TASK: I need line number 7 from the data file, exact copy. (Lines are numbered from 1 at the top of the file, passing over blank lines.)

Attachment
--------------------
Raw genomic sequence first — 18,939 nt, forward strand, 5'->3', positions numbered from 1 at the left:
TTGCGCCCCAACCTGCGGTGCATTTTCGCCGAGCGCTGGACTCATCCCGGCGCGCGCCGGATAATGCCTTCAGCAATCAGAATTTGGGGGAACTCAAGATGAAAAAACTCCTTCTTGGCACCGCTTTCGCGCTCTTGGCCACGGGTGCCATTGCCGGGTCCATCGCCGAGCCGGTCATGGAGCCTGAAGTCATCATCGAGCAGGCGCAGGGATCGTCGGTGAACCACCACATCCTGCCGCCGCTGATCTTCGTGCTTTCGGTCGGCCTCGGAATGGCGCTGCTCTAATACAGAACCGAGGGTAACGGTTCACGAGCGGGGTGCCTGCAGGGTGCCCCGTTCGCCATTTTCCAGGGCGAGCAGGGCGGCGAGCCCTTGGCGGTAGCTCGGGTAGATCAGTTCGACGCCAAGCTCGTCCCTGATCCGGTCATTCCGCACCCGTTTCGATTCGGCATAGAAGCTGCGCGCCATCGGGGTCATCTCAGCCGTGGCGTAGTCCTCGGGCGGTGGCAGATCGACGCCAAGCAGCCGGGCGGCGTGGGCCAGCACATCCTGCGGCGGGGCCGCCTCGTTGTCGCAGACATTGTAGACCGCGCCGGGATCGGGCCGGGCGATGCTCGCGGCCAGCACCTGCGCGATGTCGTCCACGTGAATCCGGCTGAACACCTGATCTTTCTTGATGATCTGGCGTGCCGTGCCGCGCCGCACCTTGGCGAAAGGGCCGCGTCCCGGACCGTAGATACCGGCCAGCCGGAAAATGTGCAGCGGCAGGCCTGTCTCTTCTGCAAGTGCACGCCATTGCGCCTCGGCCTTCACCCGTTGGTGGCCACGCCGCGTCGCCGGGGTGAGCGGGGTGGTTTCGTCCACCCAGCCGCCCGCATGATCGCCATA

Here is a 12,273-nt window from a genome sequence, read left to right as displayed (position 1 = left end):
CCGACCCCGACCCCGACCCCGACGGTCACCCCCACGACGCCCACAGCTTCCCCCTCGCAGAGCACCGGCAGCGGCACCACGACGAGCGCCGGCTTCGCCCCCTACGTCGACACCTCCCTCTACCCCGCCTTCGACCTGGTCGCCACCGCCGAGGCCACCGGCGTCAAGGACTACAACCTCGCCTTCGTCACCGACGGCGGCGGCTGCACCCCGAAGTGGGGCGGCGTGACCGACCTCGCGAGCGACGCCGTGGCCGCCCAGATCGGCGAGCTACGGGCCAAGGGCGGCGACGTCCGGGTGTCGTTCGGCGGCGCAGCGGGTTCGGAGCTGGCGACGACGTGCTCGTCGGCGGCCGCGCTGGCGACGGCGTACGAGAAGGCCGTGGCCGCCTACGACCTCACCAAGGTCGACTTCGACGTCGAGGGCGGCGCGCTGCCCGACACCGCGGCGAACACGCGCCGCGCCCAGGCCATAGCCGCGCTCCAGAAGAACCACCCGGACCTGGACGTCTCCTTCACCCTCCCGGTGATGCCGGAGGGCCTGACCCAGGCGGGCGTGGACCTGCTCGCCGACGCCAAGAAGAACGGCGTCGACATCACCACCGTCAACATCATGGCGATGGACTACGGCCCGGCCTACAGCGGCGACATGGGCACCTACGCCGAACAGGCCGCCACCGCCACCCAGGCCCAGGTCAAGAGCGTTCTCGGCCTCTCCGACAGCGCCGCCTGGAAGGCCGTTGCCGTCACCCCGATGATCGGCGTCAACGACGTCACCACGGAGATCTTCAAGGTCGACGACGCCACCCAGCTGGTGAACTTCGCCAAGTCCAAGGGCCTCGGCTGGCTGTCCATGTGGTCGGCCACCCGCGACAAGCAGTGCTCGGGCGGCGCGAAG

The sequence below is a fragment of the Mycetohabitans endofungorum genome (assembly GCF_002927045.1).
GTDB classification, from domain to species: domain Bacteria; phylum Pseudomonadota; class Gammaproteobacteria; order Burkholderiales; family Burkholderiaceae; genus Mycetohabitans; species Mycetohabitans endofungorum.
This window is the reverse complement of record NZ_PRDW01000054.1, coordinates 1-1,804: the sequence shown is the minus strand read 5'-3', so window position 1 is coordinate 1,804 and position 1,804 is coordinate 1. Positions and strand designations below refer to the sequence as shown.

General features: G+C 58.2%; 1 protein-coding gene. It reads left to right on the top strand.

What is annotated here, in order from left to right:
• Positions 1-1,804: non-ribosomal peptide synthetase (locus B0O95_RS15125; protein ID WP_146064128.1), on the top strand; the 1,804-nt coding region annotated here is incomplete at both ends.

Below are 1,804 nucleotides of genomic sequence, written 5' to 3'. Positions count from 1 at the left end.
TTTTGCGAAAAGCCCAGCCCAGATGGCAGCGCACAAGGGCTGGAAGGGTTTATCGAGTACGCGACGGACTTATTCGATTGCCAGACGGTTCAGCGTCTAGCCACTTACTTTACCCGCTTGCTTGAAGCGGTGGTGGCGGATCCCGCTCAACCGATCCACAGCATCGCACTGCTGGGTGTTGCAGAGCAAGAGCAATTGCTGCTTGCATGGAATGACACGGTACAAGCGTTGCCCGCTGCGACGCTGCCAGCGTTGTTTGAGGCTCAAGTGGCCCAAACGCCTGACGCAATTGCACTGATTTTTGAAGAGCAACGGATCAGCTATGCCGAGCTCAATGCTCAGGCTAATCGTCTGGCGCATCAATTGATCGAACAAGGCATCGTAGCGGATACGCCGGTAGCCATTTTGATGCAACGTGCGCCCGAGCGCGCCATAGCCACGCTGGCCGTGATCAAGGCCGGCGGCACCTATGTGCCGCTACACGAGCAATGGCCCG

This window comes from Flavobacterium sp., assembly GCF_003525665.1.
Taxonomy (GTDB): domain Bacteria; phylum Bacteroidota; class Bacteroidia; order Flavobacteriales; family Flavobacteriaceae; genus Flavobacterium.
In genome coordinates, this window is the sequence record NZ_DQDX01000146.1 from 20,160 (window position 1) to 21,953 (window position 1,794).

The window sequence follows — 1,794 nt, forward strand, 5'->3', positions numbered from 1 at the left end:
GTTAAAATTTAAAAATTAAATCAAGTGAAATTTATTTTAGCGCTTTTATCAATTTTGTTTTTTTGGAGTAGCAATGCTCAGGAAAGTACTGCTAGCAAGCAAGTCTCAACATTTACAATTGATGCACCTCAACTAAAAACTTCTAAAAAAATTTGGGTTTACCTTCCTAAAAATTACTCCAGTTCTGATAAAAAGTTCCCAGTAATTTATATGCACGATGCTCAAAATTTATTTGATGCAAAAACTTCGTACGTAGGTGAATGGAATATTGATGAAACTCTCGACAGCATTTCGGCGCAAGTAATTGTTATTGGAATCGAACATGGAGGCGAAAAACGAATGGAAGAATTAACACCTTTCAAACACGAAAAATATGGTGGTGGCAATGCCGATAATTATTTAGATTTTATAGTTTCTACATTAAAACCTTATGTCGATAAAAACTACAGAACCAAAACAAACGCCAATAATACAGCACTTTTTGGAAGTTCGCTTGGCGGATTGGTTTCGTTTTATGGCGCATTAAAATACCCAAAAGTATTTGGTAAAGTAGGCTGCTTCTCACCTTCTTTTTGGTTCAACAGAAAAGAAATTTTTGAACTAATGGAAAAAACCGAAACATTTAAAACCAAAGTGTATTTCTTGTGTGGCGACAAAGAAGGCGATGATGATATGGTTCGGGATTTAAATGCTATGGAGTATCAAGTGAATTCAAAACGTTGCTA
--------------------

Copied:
This window is the reverse complement of record NZ_PRDW01000054.1, coordinates 1-1,804: the sequence shown is the minus strand read 5'-3', so window position 1 is coordinate 1,804 and position 1,804 is coordinate 1. Positions and strand designations below refer to the sequence as shown.